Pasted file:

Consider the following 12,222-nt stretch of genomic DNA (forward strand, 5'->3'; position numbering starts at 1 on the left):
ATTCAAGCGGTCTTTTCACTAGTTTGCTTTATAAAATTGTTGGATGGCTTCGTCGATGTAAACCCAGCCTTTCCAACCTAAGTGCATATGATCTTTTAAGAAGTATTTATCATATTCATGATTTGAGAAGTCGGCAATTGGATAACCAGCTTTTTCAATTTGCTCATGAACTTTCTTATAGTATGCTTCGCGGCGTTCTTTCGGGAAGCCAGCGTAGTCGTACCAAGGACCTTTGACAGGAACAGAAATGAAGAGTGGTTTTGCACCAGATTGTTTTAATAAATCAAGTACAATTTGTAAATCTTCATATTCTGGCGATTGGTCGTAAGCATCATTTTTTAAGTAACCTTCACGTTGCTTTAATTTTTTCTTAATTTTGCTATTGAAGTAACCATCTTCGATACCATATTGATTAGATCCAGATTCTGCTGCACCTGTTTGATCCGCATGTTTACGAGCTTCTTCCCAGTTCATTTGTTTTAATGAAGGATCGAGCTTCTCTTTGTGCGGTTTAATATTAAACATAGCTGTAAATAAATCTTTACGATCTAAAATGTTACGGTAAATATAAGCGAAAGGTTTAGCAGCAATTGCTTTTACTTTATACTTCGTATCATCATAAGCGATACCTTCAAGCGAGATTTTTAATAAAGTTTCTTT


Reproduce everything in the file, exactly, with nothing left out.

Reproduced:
Consider the following 12,222-nt stretch of genomic DNA (forward strand, 5'->3'; position numbering starts at 1 on the left):
ATTCAAGCGGTCTTTTCACTAGTTTGCTTTATAAAATTGTTGGATGGCTTCGTCGATGTAAACCCAGCCTTTCCAACCTAAGTGCATATGATCTTTTAAGAAGTATTTATCATATTCATGATTTGAGAAGTCGGCAATTGGATAACCAGCTTTTTCAATTTGCTCATGAACTTTCTTATAGTATGCTTCGCGGCGTTCTTTCGGGAAGCCAGCGTAGTCGTACCAAGGACCTTTGACAGGAACAGAAATGAAGAGTGGTTTTGCACCAGATTGTTTTAATAAATCAAGTACAATTTGTAAATCTTCATATTCTGGCGATTGGTCGTAAGCATCATTTTTTAAGTAACCTTCACGTTGCTTTAATTTTTTCTTAATTTTGCTATTGAAGTAACCATCTTCGATACCATATTGATTAGATCCAGATTCTGCTGCACCTGTTTGATCCGCATGTTTACGAGCTTCTTCCCAGTTCATTTGTTTTAATGAAGGATCGAGCTTCTCTTTGTGCGGTTTAATATTAAACATAGCTGTAAATAAATCTTTACGATCTAAAATGTTACGGTAAATATAAGCGAAAGGTTTAGCAGCAATTGCTTTTACTTTATACTTCGTATCATCATAAGCGATACCTTCAAGCGAGATTTTTAATAAAGTTTCTTT